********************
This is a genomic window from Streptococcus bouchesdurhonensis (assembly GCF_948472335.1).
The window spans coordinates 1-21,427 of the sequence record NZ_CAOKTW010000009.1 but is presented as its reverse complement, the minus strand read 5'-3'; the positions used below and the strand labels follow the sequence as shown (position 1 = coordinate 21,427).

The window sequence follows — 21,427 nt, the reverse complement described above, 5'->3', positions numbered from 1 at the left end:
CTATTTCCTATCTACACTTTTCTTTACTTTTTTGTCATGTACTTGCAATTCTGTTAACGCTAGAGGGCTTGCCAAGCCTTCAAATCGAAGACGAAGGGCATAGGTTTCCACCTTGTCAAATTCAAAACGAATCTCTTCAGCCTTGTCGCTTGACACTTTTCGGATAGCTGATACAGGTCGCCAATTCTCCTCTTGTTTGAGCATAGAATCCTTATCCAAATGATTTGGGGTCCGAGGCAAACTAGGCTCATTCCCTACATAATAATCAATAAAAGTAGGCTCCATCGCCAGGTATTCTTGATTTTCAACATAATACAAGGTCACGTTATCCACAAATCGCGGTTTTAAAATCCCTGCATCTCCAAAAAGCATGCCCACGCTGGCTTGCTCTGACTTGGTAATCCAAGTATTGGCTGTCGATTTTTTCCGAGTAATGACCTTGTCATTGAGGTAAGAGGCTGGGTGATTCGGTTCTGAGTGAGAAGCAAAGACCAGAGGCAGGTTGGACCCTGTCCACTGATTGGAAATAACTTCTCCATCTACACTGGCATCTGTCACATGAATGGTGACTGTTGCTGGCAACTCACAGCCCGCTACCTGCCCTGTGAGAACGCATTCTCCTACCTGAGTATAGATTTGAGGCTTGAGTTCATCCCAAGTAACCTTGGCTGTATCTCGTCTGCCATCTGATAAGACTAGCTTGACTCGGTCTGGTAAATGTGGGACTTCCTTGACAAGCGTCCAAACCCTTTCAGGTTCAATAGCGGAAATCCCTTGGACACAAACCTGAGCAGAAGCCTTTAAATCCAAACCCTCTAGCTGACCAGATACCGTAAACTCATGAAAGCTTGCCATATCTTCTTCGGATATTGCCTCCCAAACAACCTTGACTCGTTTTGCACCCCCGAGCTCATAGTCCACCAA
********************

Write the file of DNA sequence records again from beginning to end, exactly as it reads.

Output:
This is a genomic window from Streptococcus bouchesdurhonensis (assembly GCF_948472335.1).
The window spans coordinates 1-21,427 of the sequence record NZ_CAOKTW010000009.1 but is presented as its reverse complement, the minus strand read 5'-3'; the positions used below and the strand labels follow the sequence as shown (position 1 = coordinate 21,427).

The window sequence follows — 21,427 nt, the reverse complement described above, 5'->3', positions numbered from 1 at the left end:
CTATTTCCTATCTACACTTTTCTTTACTTTTTTGTCATGTACTTGCAATTCTGTTAACGCTAGAGGGCTTGCCAAGCCTTCAAATCGAAGACGAAGGGCATAGGTTTCCACCTTGTCAAATTCAAAACGAATCTCTTCAGCCTTGTCGCTTGACACTTTTCGGATAGCTGATACAGGTCGCCAATTCTCCTCTTGTTTGAGCATAGAATCCTTATCCAAATGATTTGGGGTCCGAGGCAAACTAGGCTCATTCCCTACATAATAATCAATAAAAGTAGGCTCCATCGCCAGGTATTCTTGATTTTCAACATAATACAAGGTCACGTTATCCACAAATCGCGGTTTTAAAATCCCTGCATCTCCAAAAAGCATGCCCACGCTGGCTTGCTCTGACTTGGTAATCCAAGTATTGGCTGTCGATTTTTTCCGAGTAATGACCTTGTCATTGAGGTAAGAGGCTGGGTGATTCGGTTCTGAGTGAGAAGCAAAGACCAGAGGCAGGTTGGACCCTGTCCACTGATTGGAAATAACTTCTCCATCTACACTGGCATCTGTCACATGAATGGTGACTGTTGCTGGCAACTCACAGCCCGCTACCTGCCCTGTGAGAACGCATTCTCCTACCTGAGTATAGATTTGAGGCTTGAGTTCATCCCAAGTAACCTTGGCTGTATCTCGTCTGCCATCTGATAAGACTAGCTTGACTCGGTCTGGTAAATGTGGGACTTCCTTGACAAGCGTCCAAACCCTTTCAGGTTCAATAGCGGAAATCCCTTGGACACAAACCTGAGCAGAAGCCTTTAAATCCAAACCCTCTAGCTGACCAGATACCGTAAACTCATGAAAGCTTGCCATATCTTCTTCGGATATTGCCTCCCAAACAACCTTGACTCGTTTTGCACCCCCGAGCTCATAGTCCACCAA